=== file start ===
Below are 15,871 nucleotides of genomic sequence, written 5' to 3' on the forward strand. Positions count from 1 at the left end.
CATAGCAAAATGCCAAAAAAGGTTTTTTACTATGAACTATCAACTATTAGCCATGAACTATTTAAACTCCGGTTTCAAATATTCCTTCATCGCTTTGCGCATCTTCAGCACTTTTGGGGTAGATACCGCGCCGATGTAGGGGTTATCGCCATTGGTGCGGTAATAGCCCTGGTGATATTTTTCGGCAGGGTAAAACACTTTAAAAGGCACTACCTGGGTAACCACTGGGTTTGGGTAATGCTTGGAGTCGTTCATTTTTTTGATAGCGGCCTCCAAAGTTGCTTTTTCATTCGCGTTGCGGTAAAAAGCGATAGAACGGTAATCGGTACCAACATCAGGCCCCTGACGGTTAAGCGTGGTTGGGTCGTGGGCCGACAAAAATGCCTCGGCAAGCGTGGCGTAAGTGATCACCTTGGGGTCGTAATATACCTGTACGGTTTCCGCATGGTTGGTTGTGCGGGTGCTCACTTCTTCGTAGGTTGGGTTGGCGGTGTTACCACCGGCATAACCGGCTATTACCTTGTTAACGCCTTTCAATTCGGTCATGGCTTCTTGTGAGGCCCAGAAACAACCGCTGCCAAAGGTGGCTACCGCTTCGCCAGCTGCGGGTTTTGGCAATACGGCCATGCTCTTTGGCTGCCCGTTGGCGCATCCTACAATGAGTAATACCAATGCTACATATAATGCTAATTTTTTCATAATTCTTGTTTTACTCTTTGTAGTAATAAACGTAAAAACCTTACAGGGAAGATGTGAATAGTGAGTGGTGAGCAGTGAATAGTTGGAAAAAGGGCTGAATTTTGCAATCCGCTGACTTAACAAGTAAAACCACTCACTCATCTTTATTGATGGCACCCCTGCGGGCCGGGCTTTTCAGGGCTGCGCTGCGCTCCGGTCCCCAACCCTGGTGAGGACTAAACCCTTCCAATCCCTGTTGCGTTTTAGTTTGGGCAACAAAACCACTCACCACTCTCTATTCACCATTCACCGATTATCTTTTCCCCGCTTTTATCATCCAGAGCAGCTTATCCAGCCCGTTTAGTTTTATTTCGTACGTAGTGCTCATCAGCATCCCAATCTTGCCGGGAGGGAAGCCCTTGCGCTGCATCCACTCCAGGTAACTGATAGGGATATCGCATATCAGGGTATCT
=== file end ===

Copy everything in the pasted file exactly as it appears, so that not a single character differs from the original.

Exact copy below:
Below are 15,871 nucleotides of genomic sequence, written 5' to 3' on the forward strand. Positions count from 1 at the left end.
CATAGCAAAATGCCAAAAAAGGTTTTTTACTATGAACTATCAACTATTAGCCATGAACTATTTAAACTCCGGTTTCAAATATTCCTTCATCGCTTTGCGCATCTTCAGCACTTTTGGGGTAGATACCGCGCCGATGTAGGGGTTATCGCCATTGGTGCGGTAATAGCCCTGGTGATATTTTTCGGCAGGGTAAAACACTTTAAAAGGCACTACCTGGGTAACCACTGGGTTTGGGTAATGCTTGGAGTCGTTCATTTTTTTGATAGCGGCCTCCAAAGTTGCTTTTTCATTCGCGTTGCGGTAAAAAGCGATAGAACGGTAATCGGTACCAACATCAGGCCCCTGACGGTTAAGCGTGGTTGGGTCGTGGGCCGACAAAAATGCCTCGGCAAGCGTGGCGTAAGTGATCACCTTGGGGTCGTAATATACCTGTACGGTTTCCGCATGGTTGGTTGTGCGGGTGCTCACTTCTTCGTAGGTTGGGTTGGCGGTGTTACCACCGGCATAACCGGCTATTACCTTGTTAACGCCTTTCAATTCGGTCATGGCTTCTTGTGAGGCCCAGAAACAACCGCTGCCAAAGGTGGCTACCGCTTCGCCAGCTGCGGGTTTTGGCAATACGGCCATGCTCTTTGGCTGCCCGTTGGCGCATCCTACAATGAGTAATACCAATGCTACATATAATGCTAATTTTTTCATAATTCTTGTTTTACTCTTTGTAGTAATAAACGTAAAAACCTTACAGGGAAGATGTGAATAGTGAGTGGTGAGCAGTGAATAGTTGGAAAAAGGGCTGAATTTTGCAATCCGCTGACTTAACAAGTAAAACCACTCACTCATCTTTATTGATGGCACCCCTGCGGGCCGGGCTTTTCAGGGCTGCGCTGCGCTCCGGTCCCCAACCCTGGTGAGGACTAAACCCTTCCAATCCCTGTTGCGTTTTAGTTTGGGCAACAAAACCACTCACCACTCTCTATTCACCATTCACCGATTATCTTTTCCCCGCTTTTATCATCCAGAGCAGCTTATCCAGCCCGTTTAGTTTTATTTCGTACGTAGTGCTCATCAGCATCCCAATCTTGCCGGGAGGGAAGCCCTTGCGCTGCATCCACTCCAGGTAACTGATAGGGATATCGCATATCAGGGTATCT